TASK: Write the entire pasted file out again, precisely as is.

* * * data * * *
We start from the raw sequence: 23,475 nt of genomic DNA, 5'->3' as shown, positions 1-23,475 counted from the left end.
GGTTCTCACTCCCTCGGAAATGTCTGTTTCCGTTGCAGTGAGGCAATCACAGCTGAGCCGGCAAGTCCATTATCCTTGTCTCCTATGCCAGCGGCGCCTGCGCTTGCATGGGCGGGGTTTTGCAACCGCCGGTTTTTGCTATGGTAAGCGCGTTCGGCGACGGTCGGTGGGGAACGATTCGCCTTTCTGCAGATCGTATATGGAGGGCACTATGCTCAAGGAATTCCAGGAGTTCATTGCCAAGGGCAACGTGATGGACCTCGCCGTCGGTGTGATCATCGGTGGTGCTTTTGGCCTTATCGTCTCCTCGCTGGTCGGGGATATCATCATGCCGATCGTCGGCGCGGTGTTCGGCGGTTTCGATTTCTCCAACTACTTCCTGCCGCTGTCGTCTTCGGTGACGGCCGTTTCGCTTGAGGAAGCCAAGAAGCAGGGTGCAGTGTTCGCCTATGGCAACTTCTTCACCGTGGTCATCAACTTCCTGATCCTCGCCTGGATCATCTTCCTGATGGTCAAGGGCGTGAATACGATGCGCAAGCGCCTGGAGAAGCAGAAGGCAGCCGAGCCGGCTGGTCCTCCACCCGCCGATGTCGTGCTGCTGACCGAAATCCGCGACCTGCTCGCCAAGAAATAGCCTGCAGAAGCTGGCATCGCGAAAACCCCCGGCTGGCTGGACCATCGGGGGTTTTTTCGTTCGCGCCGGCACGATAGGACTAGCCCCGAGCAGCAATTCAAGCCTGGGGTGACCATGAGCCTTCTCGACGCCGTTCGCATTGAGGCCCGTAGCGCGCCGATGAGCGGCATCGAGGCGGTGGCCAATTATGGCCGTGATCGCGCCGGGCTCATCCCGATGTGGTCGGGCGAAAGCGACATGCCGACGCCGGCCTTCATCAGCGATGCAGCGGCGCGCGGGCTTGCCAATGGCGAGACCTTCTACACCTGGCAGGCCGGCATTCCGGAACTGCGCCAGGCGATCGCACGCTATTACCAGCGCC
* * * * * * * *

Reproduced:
We start from the raw sequence: 23,475 nt of genomic DNA, 5'->3' as shown, positions 1-23,475 counted from the left end.
GGTTCTCACTCCCTCGGAAATGTCTGTTTCCGTTGCAGTGAGGCAATCACAGCTGAGCCGGCAAGTCCATTATCCTTGTCTCCTATGCCAGCGGCGCCTGCGCTTGCATGGGCGGGGTTTTGCAACCGCCGGTTTTTGCTATGGTAAGCGCGTTCGGCGACGGTCGGTGGGGAACGATTCGCCTTTCTGCAGATCGTATATGGAGGGCACTATGCTCAAGGAATTCCAGGAGTTCATTGCCAAGGGCAACGTGATGGACCTCGCCGTCGGTGTGATCATCGGTGGTGCTTTTGGCCTTATCGTCTCCTCGCTGGTCGGGGATATCATCATGCCGATCGTCGGCGCGGTGTTCGGCGGTTTCGATTTCTCCAACTACTTCCTGCCGCTGTCGTCTTCGGTGACGGCCGTTTCGCTTGAGGAAGCCAAGAAGCAGGGTGCAGTGTTCGCCTATGGCAACTTCTTCACCGTGGTCATCAACTTCCTGATCCTCGCCTGGATCATCTTCCTGATGGTCAAGGGCGTGAATACGATGCGCAAGCGCCTGGAGAAGCAGAAGGCAGCCGAGCCGGCTGGTCCTCCACCCGCCGATGTCGTGCTGCTGACCGAAATCCGCGACCTGCTCGCCAAGAAATAGCCTGCAGAAGCTGGCATCGCGAAAACCCCCGGCTGGCTGGACCATCGGGGGTTTTTTCGTTCGCGCCGGCACGATAGGACTAGCCCCGAGCAGCAATTCAAGCCTGGGGTGACCATGAGCCTTCTCGACGCCGTTCGCATTGAGGCCCGTAGCGCGCCGATGAGCGGCATCGAGGCGGTGGCCAATTATGGCCGTGATCGCGCCGGGCTCATCCCGATGTGGTCGGGCGAAAGCGACATGCCGACGCCGGCCTTCATCAGCGATGCAGCGGCGCGCGGGCTTGCCAATGGCGAGACCTTCTACACCTGGCAGGCCGGCATTCCGGAACTGCGCCAGGCGATCGCACGCTATTACCAGCGCC